What social enterprises tell us they want from social investors: a better customer experience | Big Society Capital

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What social enterprises tell us they want from social investors: a better customer experience

Big Society Capital invited three social entrepreneurs to challenge some of our management team with their burning questions on the state of social investment and asked them what they really want from social investors.

In the first of four blogs exploring the themes raised, Geetha Rabindrakumar focuses on improving the customer experience for frontline organisations:
 
Over my 5 years at BSC, I have seen a huge shift in how social investors work with charities and social enterprises. Increasingly it is apparent that there is mutual respect, trust and a sense of partnership, which I believe has helped drive greater use of investment in recent years to enable impact. We often hear of the added value that social investors can bring, for example providing business development support, or flexibility and advice through challenging times.
 
Earlier this year we had a fantastic staff away day in Birmingham to take us back to the core of our mission both as an investor and a market builder: social impact.
 
We heard from a panel of social entrepreneurs who shared examples of their experiences in accessing social investment. This was a timely reminder that we can’t be complacent about the customer experience. Issues raised included: long processes; lack of visibility on interest rates and costs; and in terms of the process, the relative ease of going to a commercial lender vs a social investor.
 
The session was powerful for being consistent with what we have heard over a long time in our engagement work with social enterprises and charities.
 
Here are a few quotes highlighting some of what we’ve heard:
 

There are lots of really good things that have come from borrowing money from my social investor, probably more than I expected. They have helped me with ideas, contacts and more practically offering a capital repayment break when things got difficult.

But there are still things that could be improved…

Tell us how it really is as soon as possible and simplify and standardise some of the processes. Every minute we spend doing this is cost and therefore stops us from maximising the difference we really want to make.

Taking on a loan, especially for the first time, is likely to be a point of stress and expense for the organisation. Loan providers who try and ease this process are more likely to get further customers, rather than providers who make the process even more difficult.

We agree that improvements must be made to the customer experience of social impact investment. Our last stakeholder survey showed around 40% of responding frontline organisations felt that investors were helpful, clear and transparent in their requirements and decision making. And we know from talking to frontline organisations that fund managers have responded positively to the challenge of improving the customer experience over the last few years.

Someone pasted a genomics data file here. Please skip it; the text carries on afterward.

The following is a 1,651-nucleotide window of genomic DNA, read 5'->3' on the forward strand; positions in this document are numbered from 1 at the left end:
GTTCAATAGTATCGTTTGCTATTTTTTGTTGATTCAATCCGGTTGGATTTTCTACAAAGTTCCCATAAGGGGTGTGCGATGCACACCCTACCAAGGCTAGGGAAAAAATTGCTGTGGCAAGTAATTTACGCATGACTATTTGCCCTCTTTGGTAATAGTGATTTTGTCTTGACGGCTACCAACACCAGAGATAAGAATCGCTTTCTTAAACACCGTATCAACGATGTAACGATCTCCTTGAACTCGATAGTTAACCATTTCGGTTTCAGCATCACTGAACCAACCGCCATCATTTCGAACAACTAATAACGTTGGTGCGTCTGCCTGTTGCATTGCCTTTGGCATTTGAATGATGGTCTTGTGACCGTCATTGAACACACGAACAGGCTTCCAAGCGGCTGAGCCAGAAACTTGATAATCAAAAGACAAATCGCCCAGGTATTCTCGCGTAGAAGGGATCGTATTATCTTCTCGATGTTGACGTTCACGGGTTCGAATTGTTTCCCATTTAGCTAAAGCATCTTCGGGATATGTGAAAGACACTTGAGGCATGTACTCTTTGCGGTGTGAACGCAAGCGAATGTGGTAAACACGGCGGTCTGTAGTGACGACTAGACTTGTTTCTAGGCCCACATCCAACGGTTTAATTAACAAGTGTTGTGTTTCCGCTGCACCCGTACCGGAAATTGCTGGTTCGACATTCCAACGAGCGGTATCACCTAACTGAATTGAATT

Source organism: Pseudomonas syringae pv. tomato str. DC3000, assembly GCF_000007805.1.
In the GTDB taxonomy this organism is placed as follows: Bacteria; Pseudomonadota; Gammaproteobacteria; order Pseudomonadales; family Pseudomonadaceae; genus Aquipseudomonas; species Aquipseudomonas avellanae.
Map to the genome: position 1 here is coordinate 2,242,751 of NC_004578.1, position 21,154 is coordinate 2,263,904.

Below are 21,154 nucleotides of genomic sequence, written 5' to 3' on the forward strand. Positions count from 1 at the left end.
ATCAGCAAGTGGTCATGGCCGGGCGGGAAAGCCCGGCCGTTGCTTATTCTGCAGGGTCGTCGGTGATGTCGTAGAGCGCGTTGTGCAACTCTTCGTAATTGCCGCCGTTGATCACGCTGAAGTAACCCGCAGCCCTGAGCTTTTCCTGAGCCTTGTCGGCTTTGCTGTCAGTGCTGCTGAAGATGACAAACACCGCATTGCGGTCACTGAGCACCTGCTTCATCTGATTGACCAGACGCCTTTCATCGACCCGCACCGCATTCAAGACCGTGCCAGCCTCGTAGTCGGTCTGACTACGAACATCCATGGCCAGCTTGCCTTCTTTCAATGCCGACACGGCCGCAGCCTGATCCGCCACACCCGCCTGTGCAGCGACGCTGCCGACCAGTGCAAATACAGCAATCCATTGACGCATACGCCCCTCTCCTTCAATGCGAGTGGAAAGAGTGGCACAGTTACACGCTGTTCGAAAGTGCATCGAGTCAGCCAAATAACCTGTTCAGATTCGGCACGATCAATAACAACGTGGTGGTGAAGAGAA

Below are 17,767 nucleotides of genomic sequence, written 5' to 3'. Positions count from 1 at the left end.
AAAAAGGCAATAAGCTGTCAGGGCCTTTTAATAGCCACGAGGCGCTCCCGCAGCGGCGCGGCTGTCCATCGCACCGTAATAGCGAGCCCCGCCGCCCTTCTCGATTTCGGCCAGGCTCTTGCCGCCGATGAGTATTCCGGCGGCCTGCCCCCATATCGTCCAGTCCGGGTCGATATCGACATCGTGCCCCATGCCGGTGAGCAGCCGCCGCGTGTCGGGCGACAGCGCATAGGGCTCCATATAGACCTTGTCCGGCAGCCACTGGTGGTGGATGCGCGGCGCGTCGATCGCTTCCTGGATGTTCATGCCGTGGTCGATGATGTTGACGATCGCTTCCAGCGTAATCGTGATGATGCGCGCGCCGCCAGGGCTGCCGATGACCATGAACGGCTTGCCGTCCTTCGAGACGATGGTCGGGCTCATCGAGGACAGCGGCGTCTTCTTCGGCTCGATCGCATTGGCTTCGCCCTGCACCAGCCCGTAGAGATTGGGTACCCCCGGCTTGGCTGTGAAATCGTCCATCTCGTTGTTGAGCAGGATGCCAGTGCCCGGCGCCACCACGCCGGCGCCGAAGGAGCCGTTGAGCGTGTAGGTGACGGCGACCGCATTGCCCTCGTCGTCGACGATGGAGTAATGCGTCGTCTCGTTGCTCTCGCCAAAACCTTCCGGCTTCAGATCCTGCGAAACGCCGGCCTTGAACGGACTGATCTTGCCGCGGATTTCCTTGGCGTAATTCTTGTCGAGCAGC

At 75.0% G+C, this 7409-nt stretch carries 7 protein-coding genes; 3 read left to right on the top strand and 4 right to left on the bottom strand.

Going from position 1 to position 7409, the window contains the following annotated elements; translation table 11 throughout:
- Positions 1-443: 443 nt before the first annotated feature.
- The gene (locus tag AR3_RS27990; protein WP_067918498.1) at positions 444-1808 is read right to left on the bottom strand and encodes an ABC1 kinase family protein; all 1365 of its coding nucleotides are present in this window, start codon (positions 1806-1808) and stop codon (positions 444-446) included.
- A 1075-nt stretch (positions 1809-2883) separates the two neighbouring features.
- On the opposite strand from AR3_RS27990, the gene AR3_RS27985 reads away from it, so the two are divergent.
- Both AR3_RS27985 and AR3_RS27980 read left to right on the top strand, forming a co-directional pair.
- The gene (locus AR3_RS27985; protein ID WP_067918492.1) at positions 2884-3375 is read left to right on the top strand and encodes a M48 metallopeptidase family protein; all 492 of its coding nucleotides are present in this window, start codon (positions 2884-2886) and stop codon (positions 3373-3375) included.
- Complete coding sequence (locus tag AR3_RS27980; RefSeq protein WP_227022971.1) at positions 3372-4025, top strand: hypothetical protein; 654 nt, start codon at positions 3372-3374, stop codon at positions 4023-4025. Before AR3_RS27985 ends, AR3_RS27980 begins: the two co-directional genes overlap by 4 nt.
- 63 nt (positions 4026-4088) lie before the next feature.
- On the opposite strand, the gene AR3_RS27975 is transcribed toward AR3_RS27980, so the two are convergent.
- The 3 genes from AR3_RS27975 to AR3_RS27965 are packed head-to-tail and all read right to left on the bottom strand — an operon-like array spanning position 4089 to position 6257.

We see investee experience as a key indicator of success for the market and hope that work across the social investment sector will improve this over time. Increasing the share of satisfied frontline organisations from 40% to 50%+ in our next stakeholder survey would be a tangible indicator of progress.

 
WHAT WE ARE DOING:
 
Using our influence as an investor
 
  • When we are asked to invest into a fund, we seek feedback from existing frontline investees and previous applicants. This helps to inform our decision on whether to invest as well as where we will look for improvements in the fund managers’ approach if we do invest.
  • Our social sector engagement team work alongside our investment team during the due diligence process to help inform our new investments and to ensure that new fund managers and their products best meet the needs of the sector.
 
Building the social impact investment market
 
  • As part of our ambition to develop a learning culture:
    • We share learnings by frontline organisations on Good Finance and at events like Let’s Talk Good Finance. We do this to encourage other social enterprises and charities to demand better, to share with investors what they value and what good looks like from their perspective as a social enterprise and charity customers.
  • We share insights and experiences from frontline organisations with the social impact investment sector through induction days for those joining the sector as well as other sector events.
  • We run a stakeholder survey to actively gather feedback from investees, investors and other stakeholders on the state of the sector.
  • We work alongside a range of social investors offering support through our Building Blocks programme not just as a funder but also facilitating numerous opportunities for social investors to strengthen how they work with customers by learning from each other and from the frontline’
In short, we know there is more to do to provide a better customer experience for frontline organisations. While we can’t directly invest into social enterprises and charities, we actively engage with them to shape our work. We also work closely with stakeholders to build a strong and effective market that puts the people whose lives we’re all ultimately working to improve front and centre.
 
FIND OUT MORE
 
In future blogs, we’ll be looking at:
  • The cost of capital
  • The power dynamics between investors and investees
  • The role of social impact investing in creating radical change
 
 
Last updated | 
20 May 2019

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